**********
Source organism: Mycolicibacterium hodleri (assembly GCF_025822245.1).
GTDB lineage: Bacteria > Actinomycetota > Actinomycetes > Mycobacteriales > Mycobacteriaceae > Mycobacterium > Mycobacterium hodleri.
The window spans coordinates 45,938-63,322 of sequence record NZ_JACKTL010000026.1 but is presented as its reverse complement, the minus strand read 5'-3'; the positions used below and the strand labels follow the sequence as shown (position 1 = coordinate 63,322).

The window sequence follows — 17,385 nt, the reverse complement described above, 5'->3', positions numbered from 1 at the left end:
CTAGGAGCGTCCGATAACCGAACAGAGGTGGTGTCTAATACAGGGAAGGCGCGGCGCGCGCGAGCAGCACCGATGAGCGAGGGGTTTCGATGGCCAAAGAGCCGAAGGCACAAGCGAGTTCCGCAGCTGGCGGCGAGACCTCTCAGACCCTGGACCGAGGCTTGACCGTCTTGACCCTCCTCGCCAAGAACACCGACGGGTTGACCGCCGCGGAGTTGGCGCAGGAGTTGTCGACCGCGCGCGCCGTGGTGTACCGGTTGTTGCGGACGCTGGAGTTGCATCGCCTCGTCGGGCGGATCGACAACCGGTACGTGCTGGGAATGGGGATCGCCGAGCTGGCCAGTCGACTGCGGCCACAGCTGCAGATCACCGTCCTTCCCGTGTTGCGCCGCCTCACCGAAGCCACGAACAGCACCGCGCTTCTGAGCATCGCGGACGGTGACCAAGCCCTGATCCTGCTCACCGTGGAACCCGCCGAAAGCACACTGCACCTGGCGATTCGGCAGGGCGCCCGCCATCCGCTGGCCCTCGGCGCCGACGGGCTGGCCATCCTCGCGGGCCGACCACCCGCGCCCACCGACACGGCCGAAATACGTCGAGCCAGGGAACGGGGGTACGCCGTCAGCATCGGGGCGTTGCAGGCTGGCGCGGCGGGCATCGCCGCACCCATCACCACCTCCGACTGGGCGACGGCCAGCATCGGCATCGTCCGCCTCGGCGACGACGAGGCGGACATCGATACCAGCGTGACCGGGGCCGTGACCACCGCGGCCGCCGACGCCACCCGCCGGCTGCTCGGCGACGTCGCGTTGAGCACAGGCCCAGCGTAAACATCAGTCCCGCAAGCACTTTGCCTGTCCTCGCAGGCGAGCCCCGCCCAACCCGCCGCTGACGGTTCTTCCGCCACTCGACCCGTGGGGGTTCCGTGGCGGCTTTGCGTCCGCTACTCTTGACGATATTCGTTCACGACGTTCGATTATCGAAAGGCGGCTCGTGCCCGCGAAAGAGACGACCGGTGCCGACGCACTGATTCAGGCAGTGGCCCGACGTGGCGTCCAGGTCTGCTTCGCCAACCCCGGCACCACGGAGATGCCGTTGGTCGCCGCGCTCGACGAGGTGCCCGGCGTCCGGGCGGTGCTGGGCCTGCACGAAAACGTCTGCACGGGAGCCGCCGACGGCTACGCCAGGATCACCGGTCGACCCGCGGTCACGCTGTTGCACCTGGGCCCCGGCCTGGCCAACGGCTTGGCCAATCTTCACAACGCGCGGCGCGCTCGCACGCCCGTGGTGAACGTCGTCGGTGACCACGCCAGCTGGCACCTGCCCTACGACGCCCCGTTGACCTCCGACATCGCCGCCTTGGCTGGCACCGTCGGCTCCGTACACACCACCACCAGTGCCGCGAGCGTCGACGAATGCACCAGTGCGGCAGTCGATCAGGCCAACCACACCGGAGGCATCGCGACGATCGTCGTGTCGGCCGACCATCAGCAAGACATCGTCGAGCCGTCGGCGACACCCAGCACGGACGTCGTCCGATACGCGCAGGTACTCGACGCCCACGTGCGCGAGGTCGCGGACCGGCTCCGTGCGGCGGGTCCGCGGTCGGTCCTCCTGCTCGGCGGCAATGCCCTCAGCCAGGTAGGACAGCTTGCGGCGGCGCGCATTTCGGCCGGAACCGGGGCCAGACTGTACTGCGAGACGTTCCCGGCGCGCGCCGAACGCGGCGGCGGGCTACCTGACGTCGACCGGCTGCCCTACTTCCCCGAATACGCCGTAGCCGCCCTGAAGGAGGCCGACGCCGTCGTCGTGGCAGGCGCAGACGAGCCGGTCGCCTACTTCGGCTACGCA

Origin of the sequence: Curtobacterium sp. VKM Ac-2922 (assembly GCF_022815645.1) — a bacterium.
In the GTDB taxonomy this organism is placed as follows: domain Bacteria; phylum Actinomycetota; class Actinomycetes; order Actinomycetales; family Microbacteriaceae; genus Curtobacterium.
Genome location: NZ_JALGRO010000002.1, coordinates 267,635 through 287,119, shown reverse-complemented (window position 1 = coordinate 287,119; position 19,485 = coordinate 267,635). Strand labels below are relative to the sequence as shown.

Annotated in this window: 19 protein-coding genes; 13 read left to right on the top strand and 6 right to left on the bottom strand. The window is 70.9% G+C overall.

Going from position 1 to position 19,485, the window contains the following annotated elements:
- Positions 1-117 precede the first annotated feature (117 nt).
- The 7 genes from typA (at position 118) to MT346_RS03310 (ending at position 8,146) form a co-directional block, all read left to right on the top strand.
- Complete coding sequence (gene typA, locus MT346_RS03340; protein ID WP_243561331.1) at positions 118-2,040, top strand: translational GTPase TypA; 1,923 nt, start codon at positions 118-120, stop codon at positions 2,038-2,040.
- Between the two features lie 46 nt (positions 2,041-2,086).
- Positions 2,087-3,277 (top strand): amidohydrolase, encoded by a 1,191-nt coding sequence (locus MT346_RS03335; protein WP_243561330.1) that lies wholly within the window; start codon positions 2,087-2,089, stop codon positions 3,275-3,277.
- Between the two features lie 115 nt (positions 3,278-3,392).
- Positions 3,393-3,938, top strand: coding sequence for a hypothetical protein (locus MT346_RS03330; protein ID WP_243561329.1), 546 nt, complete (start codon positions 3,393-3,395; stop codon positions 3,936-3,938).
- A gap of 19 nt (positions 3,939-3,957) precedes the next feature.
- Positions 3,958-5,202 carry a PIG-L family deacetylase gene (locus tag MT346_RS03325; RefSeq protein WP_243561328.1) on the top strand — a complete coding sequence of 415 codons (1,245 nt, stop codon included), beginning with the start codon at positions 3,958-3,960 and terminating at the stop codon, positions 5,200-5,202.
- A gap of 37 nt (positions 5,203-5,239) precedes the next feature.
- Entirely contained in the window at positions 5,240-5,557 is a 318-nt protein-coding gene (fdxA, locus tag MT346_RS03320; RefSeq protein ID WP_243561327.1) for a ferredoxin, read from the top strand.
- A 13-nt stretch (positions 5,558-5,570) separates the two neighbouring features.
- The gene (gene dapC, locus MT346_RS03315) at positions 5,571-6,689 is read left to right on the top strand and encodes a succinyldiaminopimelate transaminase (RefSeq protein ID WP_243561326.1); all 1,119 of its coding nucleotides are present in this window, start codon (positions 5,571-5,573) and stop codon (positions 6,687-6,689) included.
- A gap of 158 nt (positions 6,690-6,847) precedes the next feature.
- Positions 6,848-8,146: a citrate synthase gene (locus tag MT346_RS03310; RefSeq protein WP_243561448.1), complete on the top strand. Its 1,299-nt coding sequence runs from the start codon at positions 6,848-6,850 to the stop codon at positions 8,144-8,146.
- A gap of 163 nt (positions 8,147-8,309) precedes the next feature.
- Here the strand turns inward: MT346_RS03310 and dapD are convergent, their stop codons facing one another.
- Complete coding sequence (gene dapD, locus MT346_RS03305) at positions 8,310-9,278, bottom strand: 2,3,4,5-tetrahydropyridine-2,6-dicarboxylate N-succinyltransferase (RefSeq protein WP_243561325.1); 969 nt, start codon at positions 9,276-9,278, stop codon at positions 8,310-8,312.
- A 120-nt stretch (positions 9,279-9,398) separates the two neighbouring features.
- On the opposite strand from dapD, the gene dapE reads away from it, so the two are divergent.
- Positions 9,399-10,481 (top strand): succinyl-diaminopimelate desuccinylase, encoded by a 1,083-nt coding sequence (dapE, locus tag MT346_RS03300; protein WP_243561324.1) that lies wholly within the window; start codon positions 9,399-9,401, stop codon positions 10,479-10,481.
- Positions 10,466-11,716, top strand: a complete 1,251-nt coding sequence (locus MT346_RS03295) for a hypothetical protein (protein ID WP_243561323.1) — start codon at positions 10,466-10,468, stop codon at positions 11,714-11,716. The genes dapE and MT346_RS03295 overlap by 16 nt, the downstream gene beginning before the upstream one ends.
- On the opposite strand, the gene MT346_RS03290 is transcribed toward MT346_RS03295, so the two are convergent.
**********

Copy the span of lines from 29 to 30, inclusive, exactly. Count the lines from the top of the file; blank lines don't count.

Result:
- A 120-nt stretch (positions 9,279-9,398) separates the two neighbouring features.
- On the opposite strand from dapD, the gene dapE reads away from it, so the two are divergent.